Faulty Product – Bauer Fiberglass Stepladder Failure
Richmond, Virginia, Circuit Court, 2001
The case was resolved for $375,000.00,
Richard N. Shapiro and Other Firm Attorney
Charles Cunningham, Donald Case, Luther Yopp, Investigators
Jackie Tilton, Paralegal
RS, an electrician, age 39, was injured during July 1997 while conducting electrical work inside an AT&T-owned building outside Richmond, Virginia. While working on the steps of the eight-foot fiberglass stepladder, RS suddenly was sent sprawling to the concrete floor due to a sudden fracture or split in the lower portion of the support side of the stepladder. He crashed to the ground suffering a major comminuted fracture to the tibial plateau of his left leg. The ladder was manufactured by Bauer Corporation during the late 1980's and was owned by AT&T of Virginia. RS had noticed the ladder on the wall in the very room where he and the co-worker were working, and they simply began using the ladder, believing they had implied or express permission from an AT&T manager who had also been working in the building. The broken ladder was tagged "Do Not Use" after the fall, and later expert examination revealed structural splits and fractures which appeared to originate near the foot of the "support side" of the ladder.
Experts retained by our firm provided the opinion that the perimeter of the metal foot of the fiberglass ladder "step side" repetitively struck the fiberglass rail of the back or support side of the ladder which initiated and caused the fractures to spread, alleging this was negligent design. RS ultimately underwent significant internal fixation surgery with screws and plates to repair the multiple fractures to his tibial plateau, a second surgery to remove hardware, a third surgery to explore the knee joint, and RS may face future knee replacement. He will live with significant permanent impairment.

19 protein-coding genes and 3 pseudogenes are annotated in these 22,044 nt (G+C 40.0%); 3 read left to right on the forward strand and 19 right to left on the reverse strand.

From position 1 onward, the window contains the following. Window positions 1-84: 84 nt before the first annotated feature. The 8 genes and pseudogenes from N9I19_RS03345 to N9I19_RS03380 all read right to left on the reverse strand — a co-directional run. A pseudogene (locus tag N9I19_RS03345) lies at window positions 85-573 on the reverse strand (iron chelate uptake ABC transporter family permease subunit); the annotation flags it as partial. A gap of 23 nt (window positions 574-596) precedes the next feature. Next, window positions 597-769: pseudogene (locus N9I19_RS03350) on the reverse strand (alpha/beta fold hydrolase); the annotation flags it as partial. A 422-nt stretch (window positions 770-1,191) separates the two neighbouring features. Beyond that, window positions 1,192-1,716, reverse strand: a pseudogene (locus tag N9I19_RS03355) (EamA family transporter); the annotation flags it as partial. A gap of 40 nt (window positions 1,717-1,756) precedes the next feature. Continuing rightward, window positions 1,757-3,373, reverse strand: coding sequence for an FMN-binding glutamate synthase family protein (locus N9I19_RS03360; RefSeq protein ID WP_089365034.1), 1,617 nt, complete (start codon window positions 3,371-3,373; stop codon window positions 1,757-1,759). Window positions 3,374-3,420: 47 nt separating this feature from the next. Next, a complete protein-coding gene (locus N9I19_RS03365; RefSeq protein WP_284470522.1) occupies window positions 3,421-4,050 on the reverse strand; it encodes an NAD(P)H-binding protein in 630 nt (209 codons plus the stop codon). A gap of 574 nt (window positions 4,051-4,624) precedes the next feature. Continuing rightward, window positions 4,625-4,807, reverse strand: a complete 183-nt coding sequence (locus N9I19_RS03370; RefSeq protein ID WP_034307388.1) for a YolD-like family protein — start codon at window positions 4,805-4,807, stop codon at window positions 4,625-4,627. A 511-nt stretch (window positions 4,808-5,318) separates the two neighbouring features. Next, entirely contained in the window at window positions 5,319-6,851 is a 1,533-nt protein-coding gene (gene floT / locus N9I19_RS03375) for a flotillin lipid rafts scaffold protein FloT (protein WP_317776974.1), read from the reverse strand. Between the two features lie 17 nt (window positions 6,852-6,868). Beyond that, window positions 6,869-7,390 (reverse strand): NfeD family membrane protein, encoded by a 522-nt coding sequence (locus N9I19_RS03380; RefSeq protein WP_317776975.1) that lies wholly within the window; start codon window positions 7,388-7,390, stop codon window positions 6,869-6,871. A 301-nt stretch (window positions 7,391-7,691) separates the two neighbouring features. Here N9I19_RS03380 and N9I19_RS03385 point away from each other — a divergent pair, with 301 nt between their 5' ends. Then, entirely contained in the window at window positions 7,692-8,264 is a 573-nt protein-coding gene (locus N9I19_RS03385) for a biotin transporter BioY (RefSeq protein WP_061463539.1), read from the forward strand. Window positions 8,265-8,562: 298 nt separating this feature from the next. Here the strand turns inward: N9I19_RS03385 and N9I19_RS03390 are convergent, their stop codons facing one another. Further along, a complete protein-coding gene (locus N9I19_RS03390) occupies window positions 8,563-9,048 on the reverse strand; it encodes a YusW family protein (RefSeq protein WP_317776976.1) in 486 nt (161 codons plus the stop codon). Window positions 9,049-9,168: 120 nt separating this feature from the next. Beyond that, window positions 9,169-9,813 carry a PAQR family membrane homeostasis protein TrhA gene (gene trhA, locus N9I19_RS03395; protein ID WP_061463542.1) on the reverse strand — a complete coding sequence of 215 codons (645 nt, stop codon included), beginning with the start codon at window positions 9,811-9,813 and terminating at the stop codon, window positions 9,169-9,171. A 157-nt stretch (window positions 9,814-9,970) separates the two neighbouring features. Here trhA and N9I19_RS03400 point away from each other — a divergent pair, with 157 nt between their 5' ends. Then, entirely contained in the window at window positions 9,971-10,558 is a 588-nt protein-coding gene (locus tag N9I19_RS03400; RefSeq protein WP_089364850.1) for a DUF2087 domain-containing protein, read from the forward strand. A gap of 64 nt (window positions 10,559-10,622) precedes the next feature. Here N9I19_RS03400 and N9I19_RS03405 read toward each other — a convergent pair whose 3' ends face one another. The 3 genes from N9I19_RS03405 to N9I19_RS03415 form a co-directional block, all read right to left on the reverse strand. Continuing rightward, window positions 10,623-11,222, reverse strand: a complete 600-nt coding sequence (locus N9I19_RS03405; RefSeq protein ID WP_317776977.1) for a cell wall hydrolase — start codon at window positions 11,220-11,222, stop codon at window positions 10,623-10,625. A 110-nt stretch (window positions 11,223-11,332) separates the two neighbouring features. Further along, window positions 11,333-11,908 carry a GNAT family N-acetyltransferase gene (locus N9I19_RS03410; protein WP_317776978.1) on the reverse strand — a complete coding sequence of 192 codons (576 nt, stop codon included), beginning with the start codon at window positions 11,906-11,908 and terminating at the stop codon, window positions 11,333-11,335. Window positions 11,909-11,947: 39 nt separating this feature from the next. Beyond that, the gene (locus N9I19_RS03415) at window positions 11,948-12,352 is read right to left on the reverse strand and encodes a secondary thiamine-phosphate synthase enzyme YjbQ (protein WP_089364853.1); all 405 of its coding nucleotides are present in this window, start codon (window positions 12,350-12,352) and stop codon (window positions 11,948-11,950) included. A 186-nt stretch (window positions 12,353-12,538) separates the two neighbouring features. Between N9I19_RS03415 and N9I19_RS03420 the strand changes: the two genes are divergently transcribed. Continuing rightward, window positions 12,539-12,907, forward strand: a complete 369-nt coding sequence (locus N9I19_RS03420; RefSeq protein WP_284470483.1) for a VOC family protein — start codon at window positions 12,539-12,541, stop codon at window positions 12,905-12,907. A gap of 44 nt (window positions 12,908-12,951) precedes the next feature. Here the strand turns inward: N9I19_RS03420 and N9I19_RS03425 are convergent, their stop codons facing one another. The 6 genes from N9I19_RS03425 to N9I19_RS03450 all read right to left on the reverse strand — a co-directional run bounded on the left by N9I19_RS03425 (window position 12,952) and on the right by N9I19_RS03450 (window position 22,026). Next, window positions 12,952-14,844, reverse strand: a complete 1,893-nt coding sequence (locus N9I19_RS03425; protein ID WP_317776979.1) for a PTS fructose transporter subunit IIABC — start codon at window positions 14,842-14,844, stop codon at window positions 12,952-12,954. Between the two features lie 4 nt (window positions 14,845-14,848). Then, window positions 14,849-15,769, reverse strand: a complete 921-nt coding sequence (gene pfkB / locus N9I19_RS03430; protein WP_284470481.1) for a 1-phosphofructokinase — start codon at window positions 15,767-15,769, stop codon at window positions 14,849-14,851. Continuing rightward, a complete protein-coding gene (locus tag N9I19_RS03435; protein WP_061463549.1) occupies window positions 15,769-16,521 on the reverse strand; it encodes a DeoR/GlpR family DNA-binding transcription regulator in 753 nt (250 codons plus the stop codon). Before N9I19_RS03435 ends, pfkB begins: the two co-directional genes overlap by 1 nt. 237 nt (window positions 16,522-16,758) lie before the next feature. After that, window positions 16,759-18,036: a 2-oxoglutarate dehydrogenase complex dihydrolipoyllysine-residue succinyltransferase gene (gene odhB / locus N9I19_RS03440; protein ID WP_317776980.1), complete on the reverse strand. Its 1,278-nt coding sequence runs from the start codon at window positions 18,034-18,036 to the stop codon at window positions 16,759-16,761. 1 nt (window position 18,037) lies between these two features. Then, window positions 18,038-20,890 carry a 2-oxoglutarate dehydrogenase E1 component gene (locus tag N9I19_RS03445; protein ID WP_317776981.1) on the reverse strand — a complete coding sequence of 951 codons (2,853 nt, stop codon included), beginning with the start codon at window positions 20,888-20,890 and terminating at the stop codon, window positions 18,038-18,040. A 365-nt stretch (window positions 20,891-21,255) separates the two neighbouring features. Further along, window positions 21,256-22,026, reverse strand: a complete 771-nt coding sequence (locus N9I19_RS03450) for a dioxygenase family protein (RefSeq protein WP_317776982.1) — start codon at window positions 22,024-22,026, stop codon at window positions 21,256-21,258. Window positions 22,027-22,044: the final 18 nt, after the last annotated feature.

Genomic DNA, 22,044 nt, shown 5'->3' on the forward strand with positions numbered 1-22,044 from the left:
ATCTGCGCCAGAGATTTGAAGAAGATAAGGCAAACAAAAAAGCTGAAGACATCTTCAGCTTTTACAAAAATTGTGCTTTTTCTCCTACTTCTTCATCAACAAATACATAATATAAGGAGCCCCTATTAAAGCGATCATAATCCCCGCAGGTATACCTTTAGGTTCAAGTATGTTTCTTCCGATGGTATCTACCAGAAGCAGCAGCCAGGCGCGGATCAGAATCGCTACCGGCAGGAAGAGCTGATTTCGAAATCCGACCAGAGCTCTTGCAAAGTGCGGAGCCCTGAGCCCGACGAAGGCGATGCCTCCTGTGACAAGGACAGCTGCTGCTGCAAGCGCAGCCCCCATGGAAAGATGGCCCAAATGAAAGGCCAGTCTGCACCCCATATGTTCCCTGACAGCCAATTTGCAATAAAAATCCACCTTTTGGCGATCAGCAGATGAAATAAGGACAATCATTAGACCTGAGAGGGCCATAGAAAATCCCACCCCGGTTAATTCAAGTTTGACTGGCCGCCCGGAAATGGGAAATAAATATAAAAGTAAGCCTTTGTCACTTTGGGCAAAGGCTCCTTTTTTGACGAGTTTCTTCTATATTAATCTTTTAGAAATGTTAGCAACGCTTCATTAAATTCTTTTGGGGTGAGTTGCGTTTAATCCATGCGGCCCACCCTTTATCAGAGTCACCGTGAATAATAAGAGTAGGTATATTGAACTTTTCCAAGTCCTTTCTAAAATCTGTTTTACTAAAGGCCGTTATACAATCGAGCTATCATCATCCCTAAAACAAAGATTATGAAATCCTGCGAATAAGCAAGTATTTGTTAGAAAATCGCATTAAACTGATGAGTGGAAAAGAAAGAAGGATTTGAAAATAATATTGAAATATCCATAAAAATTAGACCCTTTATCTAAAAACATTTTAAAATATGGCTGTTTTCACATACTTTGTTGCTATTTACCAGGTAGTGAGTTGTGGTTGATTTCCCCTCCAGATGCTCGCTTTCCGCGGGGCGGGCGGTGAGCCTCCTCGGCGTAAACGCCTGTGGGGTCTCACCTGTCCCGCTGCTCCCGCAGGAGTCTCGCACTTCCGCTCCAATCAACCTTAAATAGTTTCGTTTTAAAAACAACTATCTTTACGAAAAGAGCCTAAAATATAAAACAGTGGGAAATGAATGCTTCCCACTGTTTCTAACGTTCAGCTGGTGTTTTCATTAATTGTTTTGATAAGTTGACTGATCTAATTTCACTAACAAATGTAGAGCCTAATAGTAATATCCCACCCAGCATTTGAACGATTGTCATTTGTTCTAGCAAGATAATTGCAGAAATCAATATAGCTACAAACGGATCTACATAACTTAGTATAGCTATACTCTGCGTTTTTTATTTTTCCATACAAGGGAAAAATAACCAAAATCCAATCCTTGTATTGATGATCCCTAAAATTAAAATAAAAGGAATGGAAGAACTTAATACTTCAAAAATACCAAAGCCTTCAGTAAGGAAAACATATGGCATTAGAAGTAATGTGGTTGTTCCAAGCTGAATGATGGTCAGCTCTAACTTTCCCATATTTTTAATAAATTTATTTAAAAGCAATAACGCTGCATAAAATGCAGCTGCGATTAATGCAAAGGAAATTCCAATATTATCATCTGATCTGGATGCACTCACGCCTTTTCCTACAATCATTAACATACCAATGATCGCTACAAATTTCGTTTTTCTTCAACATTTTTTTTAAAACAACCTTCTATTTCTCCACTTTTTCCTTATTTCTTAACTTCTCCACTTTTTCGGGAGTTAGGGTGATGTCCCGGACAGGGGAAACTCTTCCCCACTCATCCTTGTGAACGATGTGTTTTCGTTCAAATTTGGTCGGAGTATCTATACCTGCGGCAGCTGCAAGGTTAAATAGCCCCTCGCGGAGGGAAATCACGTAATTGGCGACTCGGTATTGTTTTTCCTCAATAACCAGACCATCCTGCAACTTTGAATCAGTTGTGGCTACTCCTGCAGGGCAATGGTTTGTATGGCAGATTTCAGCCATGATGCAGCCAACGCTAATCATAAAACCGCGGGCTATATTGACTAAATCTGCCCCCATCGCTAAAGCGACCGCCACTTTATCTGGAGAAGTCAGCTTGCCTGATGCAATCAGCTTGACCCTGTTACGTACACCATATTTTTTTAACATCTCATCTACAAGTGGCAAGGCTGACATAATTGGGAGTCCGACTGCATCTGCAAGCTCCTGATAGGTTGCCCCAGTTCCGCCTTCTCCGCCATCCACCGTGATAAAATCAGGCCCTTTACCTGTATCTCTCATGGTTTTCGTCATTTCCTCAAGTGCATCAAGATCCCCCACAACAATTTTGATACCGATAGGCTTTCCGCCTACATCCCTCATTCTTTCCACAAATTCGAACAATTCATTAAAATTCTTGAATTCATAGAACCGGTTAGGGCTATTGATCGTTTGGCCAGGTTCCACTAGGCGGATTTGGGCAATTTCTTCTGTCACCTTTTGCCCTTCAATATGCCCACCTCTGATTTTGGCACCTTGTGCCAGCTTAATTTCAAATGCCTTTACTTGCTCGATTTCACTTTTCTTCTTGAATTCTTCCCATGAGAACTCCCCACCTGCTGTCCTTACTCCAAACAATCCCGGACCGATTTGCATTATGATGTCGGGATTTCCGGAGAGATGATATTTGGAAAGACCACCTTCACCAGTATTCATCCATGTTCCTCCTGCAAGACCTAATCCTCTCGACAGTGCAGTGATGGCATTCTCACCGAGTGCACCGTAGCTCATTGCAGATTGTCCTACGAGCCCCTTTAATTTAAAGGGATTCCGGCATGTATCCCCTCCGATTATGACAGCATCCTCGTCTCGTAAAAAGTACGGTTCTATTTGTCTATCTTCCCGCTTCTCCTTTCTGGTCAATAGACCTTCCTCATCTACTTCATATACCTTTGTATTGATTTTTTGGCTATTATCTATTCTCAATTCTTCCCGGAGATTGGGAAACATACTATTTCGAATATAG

We sued Bauer on product liability theories and AT&T on general negligence grounds. Our investigators located numerous prior injury claims involving similar Bauer fiberglass stepladders that failed in similar fashion. We intended to pursue "duty to warn" theories, concentrating on the fact that this ladder manufacturer sells only to businesses and has a much smaller consumer base to notify, but issued no warnings, though Bauer changed the ladder design to protect the ladder rails, after the product was sold but before RS's injury. Bauer denied all such claims. We also brought suit against AT&T, owner of the ladder, and retained an expert on OSHA regulations who asserted that AT&T had a duty to regularly and frequently inspect the ladder, but that AT&T failed in these responsibilities. AT&T denied Plaintiff had even implied permission to use the ladder and claimed OSHA standards were inapplicable.
We retained or worked with an orthopaedic surgeon, a failure analysis expert, a vocational rehabilitation expert, and an economist. Ultimately, the parties all submitted to mediation carried out by a retired judge.
The case was resolved for $375,000.00, with part paid by both Bauer and AT&T.